#1 A magical take on European history
Maria the Virgin Witch takes place during the hundred years’ war. English armies are marching through France to conquer land and desperate French lords are raising their levies to defend their domain. Greedy mercenaries sell their swords for coin or ravage the countryside to pillage and rape.
It’s an interesting period of history and one that would be fun to explore in an anime on its own, but this particular show infuses it with a bunch of magic and mythology. Fairytale creatures exist and all of religion is true as well. Gods and angels are there, yet so are valkyries and religious entities from other faiths. All of them keep their distance and prefer to watch over the people from above, but not everybody is quite so uninvolved.
#2 Maria the busybody
Maria is a powerful witch living in the woods of France. She is deeply involved with a nearby village, provides medicine to them, and performs odd jobs for the local ruler. Even so, the church is none too pleased with any of it and denounces here as an evil heretic.
As the war rages on, Maria becomes frustrated with the senseless loss of life. Furthermore, she begins to take a romantic interest in the count’s servant who delivers her letters and frequently visits to talk, except he is also drafted to fight the English. Unwilling to let the fighting continue and her crush put himself in danger, she begins to appear on battlefields and uses her magic to scare soldiers from both sides into retreating. This causes the war to get stuck in a frustrating stalemate.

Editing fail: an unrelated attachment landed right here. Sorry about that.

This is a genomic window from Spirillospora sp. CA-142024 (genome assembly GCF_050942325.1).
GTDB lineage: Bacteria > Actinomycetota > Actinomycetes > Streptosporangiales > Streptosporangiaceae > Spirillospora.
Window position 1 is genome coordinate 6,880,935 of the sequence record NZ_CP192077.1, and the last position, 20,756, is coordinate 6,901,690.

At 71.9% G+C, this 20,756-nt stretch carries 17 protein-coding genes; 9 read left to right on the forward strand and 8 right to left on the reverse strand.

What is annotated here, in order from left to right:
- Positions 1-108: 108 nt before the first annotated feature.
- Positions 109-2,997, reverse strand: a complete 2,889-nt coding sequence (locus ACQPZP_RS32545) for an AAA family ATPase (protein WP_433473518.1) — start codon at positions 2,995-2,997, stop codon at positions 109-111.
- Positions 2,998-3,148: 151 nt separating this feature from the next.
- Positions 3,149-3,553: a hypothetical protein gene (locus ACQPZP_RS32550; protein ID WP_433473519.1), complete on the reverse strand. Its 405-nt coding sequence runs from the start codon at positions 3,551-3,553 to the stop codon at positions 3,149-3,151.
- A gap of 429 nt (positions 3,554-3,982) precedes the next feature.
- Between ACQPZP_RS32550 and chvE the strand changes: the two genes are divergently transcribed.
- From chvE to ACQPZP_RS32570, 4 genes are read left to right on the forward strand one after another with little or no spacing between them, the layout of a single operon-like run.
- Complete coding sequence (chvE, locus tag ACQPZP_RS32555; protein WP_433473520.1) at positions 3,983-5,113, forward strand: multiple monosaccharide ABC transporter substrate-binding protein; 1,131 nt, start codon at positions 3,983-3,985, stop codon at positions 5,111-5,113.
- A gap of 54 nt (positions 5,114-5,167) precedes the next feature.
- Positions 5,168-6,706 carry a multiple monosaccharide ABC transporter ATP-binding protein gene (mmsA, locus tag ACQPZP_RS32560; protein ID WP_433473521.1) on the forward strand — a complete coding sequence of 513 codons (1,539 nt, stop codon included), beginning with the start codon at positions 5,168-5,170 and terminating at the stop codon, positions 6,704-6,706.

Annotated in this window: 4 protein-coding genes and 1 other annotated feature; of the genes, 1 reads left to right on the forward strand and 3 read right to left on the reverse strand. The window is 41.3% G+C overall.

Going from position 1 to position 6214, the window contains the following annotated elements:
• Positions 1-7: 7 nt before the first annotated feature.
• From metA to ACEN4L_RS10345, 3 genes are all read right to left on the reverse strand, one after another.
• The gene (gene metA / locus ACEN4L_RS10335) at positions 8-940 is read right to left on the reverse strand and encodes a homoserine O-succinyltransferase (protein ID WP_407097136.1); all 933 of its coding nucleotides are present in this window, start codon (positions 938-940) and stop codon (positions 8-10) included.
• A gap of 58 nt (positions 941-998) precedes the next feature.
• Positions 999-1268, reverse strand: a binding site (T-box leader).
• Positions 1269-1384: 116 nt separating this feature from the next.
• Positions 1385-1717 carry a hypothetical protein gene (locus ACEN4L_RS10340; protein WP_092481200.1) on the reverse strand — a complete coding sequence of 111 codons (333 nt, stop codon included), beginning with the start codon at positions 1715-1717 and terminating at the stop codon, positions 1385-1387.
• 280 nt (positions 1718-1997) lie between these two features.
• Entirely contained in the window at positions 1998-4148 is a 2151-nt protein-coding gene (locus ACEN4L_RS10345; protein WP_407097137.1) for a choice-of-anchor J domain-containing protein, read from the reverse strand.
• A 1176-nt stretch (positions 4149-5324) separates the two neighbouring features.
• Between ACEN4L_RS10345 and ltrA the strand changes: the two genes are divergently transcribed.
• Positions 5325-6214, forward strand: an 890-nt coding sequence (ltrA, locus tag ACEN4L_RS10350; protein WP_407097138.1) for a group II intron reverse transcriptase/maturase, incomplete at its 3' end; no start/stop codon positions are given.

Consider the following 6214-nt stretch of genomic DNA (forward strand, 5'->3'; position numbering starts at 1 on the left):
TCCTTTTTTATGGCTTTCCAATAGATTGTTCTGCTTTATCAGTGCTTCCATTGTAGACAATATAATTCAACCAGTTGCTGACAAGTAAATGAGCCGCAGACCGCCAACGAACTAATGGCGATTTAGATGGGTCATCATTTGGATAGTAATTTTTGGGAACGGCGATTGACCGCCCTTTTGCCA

Her behavior soon attracts the attention of higher powers, causing Maria’s ideology to clash with that of heaven. God and his angels are concerned that her actions upset the balance of the world and that Maria only acts out of self-interest. After all, as kind as it may be to break up a fight and rescue a few soldiers, it also forces the war to be prolonged further and it costs the lords a fortune. Likewise, it may seem sensible to rescue a village from raiders, but what is Maria to do when peasants who realize they have gained the upper hand begin to attack the raiders instead.
This forms a great central point to base Maria’s character around and it’s through the conflicts it creates that we learn more about her. And her rival in this philosophical conundrum is none other than the Archangel Michael himself.
#3 Authentic battles & fantasy monsters
A common point of praise directed at the show is the quality of its battles. Maria the Virgin Witch features many skirmishes between England and France, as well as smaller battles like a certain duel between a mercenary and knight. These are lovingly animated with a lot of attention to detail, perhaps owing to being directed by Code Geass veteran Goro Taniguchi.
The battles have a good flow to them and frequently zoom in on smaller moments like English longbowmen delivering their iconic taunt or soldiers diving behind their shields to block a rain of arrows, without losing track of the bigger fight. Lines break, soldiers rout, and the balance of the fights shift. And some of the individual battles are amazing to see too, especially those involving the mercenary Galfa.
It’s fun to then see these battles being crashed by the sudden intrusion of dragons, gorgons, and whatever else Maria decides to summon forth. The very idea that you are watching a serious medieval battle unfold one moment and suddenly an ice titan wanders in… it’s beautiful in its ridiculousness.